Monday, April 4, 2016

Notes on Note Taking

My father was a note taker. The habit started when he was a teen and survived a traumatic brain injury that affected his short term memory. He would study each morning, take notes and eventually was valedictorian of his graduating class. Twenty years later, when he went to work for American Airlines, he kept a notebook with daily tasks to be certain he accomplished them all. One of the last things he used in 2000 was a small old notebook where he wrote down the jobs he had, from picking cotton to American Airlines Security, followed by retirement. I picked up some of his habit.

I take notes. From these notes come almost all I write here, though some catch my attention on the ‘net. I keep sermon notes – usually three times a week, sometimes more, sometimes less, but always there are reminders of scriptures and references of things I think are important. My current notebook begins December 3, 2015 when we were studying Proverbs chapter 18. I noted several verses, but marked:

He that answereth a matter before he heareth it, it is folly and shame unto him. (Proverbs 18:13 KJV)

When reading a commentary on this verse I found a reference:
Many mighty men have been greatly disgraced; and the honourable delivered into other men's hands. Blame not before thou hast examined the truth: understand first, and then rebuke. Answer not before thou hast heard the cause: neither interrupt men in the midst of their talk. Ecclesiasticus 11:8
Along with an explanatory note about the Apocrypha in the original 1611 King James Bible, removed in 1885. And, there was a note in the commentary – originally in Latin, but I found a translation:
The one who decides in any case, without hearing the other side of the question, though he might determine justly, is not therefore just (Seneca)
Research takes multiple paths and keeping notes on those paths (the reason for taking them, the results of taking them, and the changes caused/not caused) are important. I know that from my genealogy research but particularly for my Bible study and research.

Another example is in older GPS instructions for finding the First Baptist Church of Cottondale. The earliest online mapping apparently thought the street address being in Paradise also placed this church in Paradise. As John Wayne used to say, “Not hardly.” Taking someone else’s word, no matter how technologically/scientifically advanced, sometimes sends us in the wrong direction.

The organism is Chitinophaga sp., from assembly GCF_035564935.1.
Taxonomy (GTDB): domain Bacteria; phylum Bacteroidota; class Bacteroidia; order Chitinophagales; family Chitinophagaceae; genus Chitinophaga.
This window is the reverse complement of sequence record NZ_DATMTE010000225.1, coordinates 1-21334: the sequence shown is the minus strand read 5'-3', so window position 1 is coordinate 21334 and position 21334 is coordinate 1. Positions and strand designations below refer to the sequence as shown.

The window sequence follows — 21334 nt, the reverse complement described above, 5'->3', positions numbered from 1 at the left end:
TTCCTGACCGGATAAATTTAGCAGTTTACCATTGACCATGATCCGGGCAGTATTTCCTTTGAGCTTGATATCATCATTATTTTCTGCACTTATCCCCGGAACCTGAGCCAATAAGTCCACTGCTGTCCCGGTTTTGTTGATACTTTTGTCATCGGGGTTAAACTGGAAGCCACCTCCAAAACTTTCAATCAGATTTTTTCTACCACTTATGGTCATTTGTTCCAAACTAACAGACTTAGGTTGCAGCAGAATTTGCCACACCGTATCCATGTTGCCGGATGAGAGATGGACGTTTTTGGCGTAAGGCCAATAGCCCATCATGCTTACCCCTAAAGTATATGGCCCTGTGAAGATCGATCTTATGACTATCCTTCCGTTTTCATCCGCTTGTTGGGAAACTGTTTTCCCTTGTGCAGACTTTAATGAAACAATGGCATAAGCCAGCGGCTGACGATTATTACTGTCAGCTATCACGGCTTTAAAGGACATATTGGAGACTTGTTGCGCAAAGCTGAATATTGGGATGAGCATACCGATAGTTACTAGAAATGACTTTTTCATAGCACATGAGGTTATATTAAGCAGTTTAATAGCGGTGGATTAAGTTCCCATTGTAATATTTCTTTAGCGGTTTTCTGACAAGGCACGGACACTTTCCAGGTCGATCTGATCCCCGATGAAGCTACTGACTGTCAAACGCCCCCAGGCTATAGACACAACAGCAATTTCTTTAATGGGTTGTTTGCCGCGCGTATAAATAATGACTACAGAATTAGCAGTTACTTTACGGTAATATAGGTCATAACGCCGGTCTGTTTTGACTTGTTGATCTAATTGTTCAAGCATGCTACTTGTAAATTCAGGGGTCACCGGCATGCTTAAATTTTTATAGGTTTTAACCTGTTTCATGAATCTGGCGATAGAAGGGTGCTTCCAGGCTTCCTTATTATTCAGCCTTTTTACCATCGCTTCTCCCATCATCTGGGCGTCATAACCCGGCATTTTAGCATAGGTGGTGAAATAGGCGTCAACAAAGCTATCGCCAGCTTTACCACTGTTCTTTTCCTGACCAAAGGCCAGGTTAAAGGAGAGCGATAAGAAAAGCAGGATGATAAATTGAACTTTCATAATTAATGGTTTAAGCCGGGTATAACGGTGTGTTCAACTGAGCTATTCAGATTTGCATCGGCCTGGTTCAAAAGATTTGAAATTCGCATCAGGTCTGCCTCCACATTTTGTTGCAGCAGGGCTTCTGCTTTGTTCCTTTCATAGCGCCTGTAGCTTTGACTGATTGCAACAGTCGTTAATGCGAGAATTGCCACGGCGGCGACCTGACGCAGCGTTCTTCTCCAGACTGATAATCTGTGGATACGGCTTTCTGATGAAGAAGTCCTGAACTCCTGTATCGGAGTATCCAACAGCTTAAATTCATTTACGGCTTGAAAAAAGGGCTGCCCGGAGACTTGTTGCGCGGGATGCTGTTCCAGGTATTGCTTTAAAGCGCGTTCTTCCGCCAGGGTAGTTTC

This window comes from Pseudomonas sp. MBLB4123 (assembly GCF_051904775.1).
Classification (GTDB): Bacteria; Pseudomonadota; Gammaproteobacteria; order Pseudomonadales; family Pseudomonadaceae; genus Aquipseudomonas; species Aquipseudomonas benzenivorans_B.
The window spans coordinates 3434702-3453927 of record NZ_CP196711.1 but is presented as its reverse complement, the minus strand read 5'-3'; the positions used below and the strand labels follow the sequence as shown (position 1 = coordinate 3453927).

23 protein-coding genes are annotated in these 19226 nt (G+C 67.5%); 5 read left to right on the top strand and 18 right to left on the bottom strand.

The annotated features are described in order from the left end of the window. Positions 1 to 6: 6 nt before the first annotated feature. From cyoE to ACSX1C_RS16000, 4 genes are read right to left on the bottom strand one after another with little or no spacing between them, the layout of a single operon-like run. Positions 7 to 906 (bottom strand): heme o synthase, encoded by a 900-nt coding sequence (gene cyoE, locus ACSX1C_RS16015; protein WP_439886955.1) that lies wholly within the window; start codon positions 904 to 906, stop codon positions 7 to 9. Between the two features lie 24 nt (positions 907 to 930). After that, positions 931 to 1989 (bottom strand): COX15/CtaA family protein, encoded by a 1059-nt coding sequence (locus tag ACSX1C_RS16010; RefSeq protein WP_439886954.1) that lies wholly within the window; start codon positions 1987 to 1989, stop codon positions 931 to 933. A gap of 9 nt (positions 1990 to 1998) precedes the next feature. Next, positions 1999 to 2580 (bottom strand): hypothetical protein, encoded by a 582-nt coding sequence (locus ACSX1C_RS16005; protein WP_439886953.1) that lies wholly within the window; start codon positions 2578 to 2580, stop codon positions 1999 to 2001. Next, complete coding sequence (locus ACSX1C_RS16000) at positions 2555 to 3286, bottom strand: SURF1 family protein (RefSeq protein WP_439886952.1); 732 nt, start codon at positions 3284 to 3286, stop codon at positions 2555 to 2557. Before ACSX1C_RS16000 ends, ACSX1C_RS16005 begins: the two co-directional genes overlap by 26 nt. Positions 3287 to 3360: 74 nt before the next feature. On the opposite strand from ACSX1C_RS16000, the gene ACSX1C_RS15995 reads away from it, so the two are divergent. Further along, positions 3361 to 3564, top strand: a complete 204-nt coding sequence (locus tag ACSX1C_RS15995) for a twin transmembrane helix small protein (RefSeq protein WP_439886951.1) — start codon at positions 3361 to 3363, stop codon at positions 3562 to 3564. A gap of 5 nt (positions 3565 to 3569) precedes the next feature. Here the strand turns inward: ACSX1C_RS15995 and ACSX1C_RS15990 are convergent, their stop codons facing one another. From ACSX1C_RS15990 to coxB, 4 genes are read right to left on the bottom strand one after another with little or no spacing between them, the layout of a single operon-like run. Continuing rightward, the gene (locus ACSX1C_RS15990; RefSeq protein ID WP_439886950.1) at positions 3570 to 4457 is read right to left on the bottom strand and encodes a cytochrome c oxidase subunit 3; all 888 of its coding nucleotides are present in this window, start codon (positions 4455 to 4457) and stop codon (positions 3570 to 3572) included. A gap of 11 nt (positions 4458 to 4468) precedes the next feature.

Jesus gave us some specific travel advice:

Enter ye in at the strait gate: for wide is the gate, and broad is the way, that leadeth to destruction, and many there be which go in thereat: Because strait is the gate, and narrow is the way, which leadeth unto life, and few there be that find it. (Matthew 7:13-14 KJV)

“Strait” does not mean “straight.” It means “… limited spatial capacity; narrow or cramped.” Sort of the same as narrow “… limited in extent, amount, or scope; restricted.”That could be why followers of Christ are often called narrow-minded. We do decline to accept the widened view of “anything goes,” or as the Bible puts it:

Ye shall not do after all the things that we do here this day, every man whatsoever is right in his own eyes. (Deuteronomy 12:8 KJV)

Yet, they did:

In those days there was no king in Israel, but every man did that which was right in his own eyes. (Judges 17:6 KJV)

Until even Solomon notes:

The way of a fool is right in his own eyes: but he that hearkeneth unto counsel is wise. (Proverbs 12:15 KJV)

Do be cautious about that counsel. We can find people that agree with us – just ask the question on FB or Twitter and thousands will agree that the moon is made of green cheese. Seek wise counsel for wise counseling. Especially as it refers to God:

Beware of false prophets, which come to you in sheep's clothing, but inwardly they are ravening wolves. Ye shall know them by their fruits. Do men gather grapes of thorns, or figs of thistles? Even so every good tree bringeth forth good fruit; but a corrupt tree bringeth forth evil fruit. (Matthew 7:15-17 KJV)

How’s your fruit?

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